Ahead of President Donald Trump’s address to Congress tonight, the White House issued a Joint Address Issues Survey to ask Americans what they think of the president’s performance so far, and provide “ideas to make America great again.”
The first few questions in the survey are just as biased as the “Mainstream Media Accountability Survey” that preceded it. Rather than ask what you actually think of Trump’s actions, for example, the survey asks “which accomplishment(s) do you consider the most significant” so far?
But since this survey is actually hosted on the White House website and since it includes an open-ended question for ideas to make America better, I took a few minutes to jot off a few. Note that the list is hardly exhaustive, and it’s just what I was able to come up with off the top of my head in a few minutes*
Have your own ideas? Take the survey.
1. Continue to ensure that all Americans have access to affordable healthcare and cannot be denied because of preexisting conditions. You know the easiest way to do that? Don’t repeal the Affordable Care Act. You could strengthen it by providing incentives to insurers to keep them from pulling out. One way to raise the money? Stop spending so much time in Florida — security and travel costs for President Trump and his family in one month are already close to those for President Obama in all of 2016. Another would be to give up on the idea of building a wall along the Mexican border, which most experts agree would have little impact on undocumented immigrants entering the country, and which American taxpayers would end up footing the bill for.
2. Speaking of immigration, you know what made this country great? Immigrants. Barring visitors from 7 countries, even temporarily, with no evidence of a national security need to do so sends a message that visitors and immigrants are not welcome here… which is not the American dream I grew up believing.
3. Freedom of religion is also protected in the Bill of Rights, yet people including the son of Muhammad Ali are being detained and questioned for hours at the border, simply based on their names and/or religions. This is persecution, profiling, and definitely making America worse, not “great.”
4. Adequately fund and support public schools. There’s mounting evidence that providing families with vouchers so that they can choose where to send their kids to school results in worse outcomes for everyone. The solution is to support public education, not to privatize the system.
5. Unemployment declined, stock prices rose, and economic stability broke out over the last 8 years. But it’s true that not everyone benefited. While some jobs did move overseas, a bigger driver of job losses was automation. That trend will continue to accelerate no matter how many one-on-one deals you broker with companies trying to get them to keep jobs in the US. You know the one policy proposal you offered on the campaign trail I did like? A major infrastructure project. Put people to work repairing the nation’s aging roads, bridges, and other infrastructure. It’s work that needs doing and it will create job opportunities.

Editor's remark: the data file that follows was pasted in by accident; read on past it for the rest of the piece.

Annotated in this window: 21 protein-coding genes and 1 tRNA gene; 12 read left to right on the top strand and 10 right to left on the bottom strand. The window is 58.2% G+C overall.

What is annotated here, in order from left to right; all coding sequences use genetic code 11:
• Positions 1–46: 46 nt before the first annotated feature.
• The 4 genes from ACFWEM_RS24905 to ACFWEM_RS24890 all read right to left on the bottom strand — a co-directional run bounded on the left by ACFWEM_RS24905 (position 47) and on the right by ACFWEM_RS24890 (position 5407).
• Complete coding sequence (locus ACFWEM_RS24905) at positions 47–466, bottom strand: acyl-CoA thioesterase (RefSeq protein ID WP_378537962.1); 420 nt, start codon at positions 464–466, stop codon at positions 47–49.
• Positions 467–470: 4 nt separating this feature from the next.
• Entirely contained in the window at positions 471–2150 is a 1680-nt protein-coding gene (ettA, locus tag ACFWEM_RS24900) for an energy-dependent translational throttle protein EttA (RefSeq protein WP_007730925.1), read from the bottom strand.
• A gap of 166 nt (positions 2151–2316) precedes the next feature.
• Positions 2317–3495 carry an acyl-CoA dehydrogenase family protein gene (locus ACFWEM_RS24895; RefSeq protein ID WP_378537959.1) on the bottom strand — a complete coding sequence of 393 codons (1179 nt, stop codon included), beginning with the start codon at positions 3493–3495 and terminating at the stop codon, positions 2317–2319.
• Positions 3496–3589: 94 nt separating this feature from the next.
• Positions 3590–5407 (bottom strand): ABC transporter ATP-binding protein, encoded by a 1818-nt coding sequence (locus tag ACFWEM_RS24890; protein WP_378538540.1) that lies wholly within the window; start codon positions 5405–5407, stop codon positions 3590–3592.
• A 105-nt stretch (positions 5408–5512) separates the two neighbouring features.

6. Renewable energy is also a growth industry that should be encouraged whether you believe in human-caused climate change or not (you should, because it’s real and the vast majority of scientific research on the topic confirms this). But even if you want to protect the fossil fuel industry, we’re talking about an industry that’s based on the extraction, processing, and distribution of finite resources. Investing in wind, solar, and other renewable resources is good for the long-term bottom line as well as for the environment.
7. Uphold the Obama administration’s ruling on Title IX protections. There is no reason that students who go through life as young men should be forced to use a women’s restroom or that young trans women should be forced to use the men’s room. Rescinding the order sends a wrong message and increases the risk of bullying and even suicide.
8. Condemn hate crimes and terrorist attacks perpetrated against minorities. You’ve been quick to call out non-existing incidents in Sweden, but have yet to comment on the murder of two Indian men by a white man yelling “get out of my country,” or the desecration of hundreds of tombstones in Jewish cemeteries for instance. You have said that you’re the “least anti-Semetic” person. Prove it and speak up. When people ask you a question about racist/anti-Semetic/xenophobic crimes that have taken place in recent months, as a Jewish reporter did during a recent press conference, they’re not necessarily calling you racist/anti-Semetic/xenophobic. They’re asking you to respond to the actions of *others.* If you fail to do so and instead lash out as if you had suffered a personal attack, then maybe you’re sending the message that you really are bigoted. You can condemn hate crimes without taking responsibility for they’re happening in the first place. Failing to do so lends credence to the idea that you do believe there’s nothing wrong with the rise in hate crimes.
* It didn’t even occur to me to mention attacks on the press or about a million other things until after I hit the submit button, because again, this was just off the top of my head. If I actually took time to think of things that would truly make America Great again, I could probably spend the next few days doing nothing but writing. Or maybe I should have just gone with the simpler suggestion: